Professor Lawrence Sáez spoke at the PIIA on 25 November 2014. His talk was reported in Dawn: see BJP appeasing non-Hindutva voters to broaden support base. The talk is summarised below.
The 2014 general election in India is historically important because it provided the winning Hindu nationalist Bharatiya Janata Party (BJP) with a convincing parliamentary majority in India’s lower house of parliament, the Lok Sabha. The mandate given to prime minister Narendra Modi will enable his administration to govern unencumbered by fickle coalition coalition partners. The BJP victory raises some concerns about possible policy hardening by Mr Modi, a controversial and polirising figure in Indian politics. Narendra Modi’s dictatorial style of governance and his inaction at controlling riots against Muslims in Gujarat have tarnished his state’s economic success as chief minister of Gujarat.
An analysis of the 2014 general election shows that Narendra Modi’s appeal may extend beyond a core nucleus of extreme Hindu nationalists and cosmopolitan business groups. Since last leading a government ten years ago, the BJP has learnt how to broaden its appeal. For instance, the BJP’s 42-page electoral manifesto was overwhelmingly devoted to domestic policy proposals that were no different from those of the Congress Party. The key difference is that the BJP promised to be more effective in governance style. Whatever his faults as a politician, Narendra Modi’s electoral image resonated well with the voters and the BJP was able to capture votes from unlikely vote banks.
For instance, the two most prominent caste-based parties in Uttar Pradesh (the Bahujan Samaj Party and the Samajwadi Party) only obtained 5 parliamentary seats. The Congress Party only won 2 parliamentary seats in that state (one seat was won by Sonia Gandhi, the Congress Party president; the other seat was narrowly won by Rahul Gandhi, the Congress Party’s proposed prime ministerial candidate). These three parties collectively lost 57 parliamentary seats compared to their performance in the previous general election. Who was the surprising big winner in Uttar Pradesh, India’s largest state? The BJP. This party obtained 71 parliamentary seats, a gain of 61 seats from the previous election.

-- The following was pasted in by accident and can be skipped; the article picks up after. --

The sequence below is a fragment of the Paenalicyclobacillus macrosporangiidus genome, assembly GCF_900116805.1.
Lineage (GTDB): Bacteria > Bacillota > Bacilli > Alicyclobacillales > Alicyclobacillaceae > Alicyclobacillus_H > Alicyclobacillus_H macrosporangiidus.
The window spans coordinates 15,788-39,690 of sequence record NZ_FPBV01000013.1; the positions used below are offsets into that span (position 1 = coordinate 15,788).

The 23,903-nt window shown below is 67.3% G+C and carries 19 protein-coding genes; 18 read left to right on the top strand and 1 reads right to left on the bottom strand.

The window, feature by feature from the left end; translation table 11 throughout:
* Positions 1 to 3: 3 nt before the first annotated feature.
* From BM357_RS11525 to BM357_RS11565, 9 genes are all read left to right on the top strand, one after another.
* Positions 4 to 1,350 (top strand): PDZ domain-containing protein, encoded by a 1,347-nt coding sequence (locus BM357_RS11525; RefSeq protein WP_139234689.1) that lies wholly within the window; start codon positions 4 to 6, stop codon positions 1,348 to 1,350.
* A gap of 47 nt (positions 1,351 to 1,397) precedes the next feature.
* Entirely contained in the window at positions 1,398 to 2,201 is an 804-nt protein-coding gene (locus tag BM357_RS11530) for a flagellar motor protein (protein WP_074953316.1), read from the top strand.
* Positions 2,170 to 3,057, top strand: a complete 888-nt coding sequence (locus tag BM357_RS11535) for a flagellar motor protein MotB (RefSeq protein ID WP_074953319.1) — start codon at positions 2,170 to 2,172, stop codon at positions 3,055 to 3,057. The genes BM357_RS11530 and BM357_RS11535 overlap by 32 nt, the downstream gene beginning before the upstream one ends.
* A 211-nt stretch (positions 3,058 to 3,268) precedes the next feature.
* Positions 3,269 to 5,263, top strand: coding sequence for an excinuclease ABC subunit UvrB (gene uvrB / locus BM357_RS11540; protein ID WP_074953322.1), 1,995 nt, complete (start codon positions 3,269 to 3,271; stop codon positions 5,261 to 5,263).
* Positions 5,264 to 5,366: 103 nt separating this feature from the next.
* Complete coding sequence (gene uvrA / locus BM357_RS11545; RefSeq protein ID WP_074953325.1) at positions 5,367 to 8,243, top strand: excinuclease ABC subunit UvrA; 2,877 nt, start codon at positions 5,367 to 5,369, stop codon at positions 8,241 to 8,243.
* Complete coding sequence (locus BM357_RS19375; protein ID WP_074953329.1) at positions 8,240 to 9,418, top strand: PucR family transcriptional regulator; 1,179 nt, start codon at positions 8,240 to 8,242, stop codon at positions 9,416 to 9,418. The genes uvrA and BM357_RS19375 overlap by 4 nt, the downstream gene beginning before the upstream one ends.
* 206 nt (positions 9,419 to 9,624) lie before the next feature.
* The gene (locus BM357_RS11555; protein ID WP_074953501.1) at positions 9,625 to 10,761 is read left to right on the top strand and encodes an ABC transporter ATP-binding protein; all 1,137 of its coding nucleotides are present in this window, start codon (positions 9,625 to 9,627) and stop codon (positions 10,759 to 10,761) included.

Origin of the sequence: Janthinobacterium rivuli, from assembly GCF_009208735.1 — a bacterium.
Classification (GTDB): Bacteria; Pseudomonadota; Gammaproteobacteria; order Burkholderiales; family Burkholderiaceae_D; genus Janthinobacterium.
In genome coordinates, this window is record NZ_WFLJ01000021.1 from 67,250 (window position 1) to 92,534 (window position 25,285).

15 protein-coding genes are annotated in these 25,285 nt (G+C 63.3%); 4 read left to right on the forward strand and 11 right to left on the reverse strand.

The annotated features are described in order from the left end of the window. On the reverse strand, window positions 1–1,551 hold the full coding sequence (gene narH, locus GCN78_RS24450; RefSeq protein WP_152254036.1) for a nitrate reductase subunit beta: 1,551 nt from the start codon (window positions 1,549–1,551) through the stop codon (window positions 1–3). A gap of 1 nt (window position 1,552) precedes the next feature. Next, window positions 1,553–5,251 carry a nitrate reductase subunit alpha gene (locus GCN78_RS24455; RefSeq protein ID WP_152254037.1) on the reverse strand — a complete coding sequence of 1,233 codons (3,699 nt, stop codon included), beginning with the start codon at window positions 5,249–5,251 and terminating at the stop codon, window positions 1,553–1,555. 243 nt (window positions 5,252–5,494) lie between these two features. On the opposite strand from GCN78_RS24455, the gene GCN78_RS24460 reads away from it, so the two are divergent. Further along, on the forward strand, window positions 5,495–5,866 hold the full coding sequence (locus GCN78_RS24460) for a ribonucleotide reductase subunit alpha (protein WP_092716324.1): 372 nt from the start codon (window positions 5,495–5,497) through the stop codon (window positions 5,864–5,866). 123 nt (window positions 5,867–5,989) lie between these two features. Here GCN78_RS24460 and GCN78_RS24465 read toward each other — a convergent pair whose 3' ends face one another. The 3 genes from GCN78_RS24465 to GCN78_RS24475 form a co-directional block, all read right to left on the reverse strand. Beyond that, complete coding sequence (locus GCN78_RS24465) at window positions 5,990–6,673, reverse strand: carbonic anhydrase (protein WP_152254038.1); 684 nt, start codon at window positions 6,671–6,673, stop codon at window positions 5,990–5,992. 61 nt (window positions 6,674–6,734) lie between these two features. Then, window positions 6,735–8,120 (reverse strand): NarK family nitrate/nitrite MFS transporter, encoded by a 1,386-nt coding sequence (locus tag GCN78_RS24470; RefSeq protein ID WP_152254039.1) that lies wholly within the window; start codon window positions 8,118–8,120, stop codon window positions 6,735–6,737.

The success of the BJP in Uttar Pradesh exemplifies the capacity of the BJP to garner support across a wide-range of voters. This strategy clearly paid off in 2014 and it is likely that it will make the BJP a more moderate force as it tries to maintain the support from a wider range of voters. The attention paid to domestic issues sidelined the BJP’s focus on foreign policy, an issue to which the BJP manifesto only devoted one single page. Most of the discussion of the BJP’s foreign policy highlighted calls for greater regional cooperation. It emphasized India’s soft power potential and focused its foreign policy objectives around five issue areas (or five Ts): Tradition, Talent, Tourism, Trade and Technology. There was no direct mention about any country. So compared to previous BJP electoral manifestoes, the BJP has appeared to moved towards a much more moderate foreign policy outlook.
An optimistic outlook of the BJP’s electoral promises relating to foreign policy would suggest that India is prepared to play a leadership role which should help promote effective regional cooperation. So far, India has shown greater eagerness to engage with regional institutions, such as the proposed membership of India in APEC. India has also looked eastwards and engaged more directly with Vietnam and Myanmar. The 18th SAARC summit in Kathmandu, though, will be India’s first real test case of its commitment to regional cooperation. Long-standing historical rivalries between India and Pakistan could derail any likely cooperation between South Asian countries under the aegis of SAARC. If India and Pakistan are able to cooperate, then the expected gains from cooperation would benefit the countries involve, particularly in terms of increases in the volume of intraregional trade and investment. If Narendra Modi succeeds in implementing a plan for easing the restrictive visa regime that hampers travel between South Asian nations, then we should anticipate a sharp increase in tourism, particularly between India and Pakistan.
Once coalition troops pull out of Afghanistan, it is quite likely that the internal security situation will unravel. A collapse of the government in Afghanistan would likely spillover to Pakistan, thus adding further pressure to regional cooperation in South Asia. Any terrorist action that would take place in India on account of overall instability in Afghanistan or Pakistan would have very damaging effects on India-Pakistan relations. Unlike previous incidents of this type (e.g., the 2008 terrorist attacks in Mumbai), Narendra Modi is likely to react to any perceived provocation of this type in a much more aggressive manner than previous administrations. Having a decisive political leader in India who enjoys a comfortable parliamentary majority to govern can spell great things for regional cooperation, on the other hand, it could lead to greater conflict if India is challenged or threatened.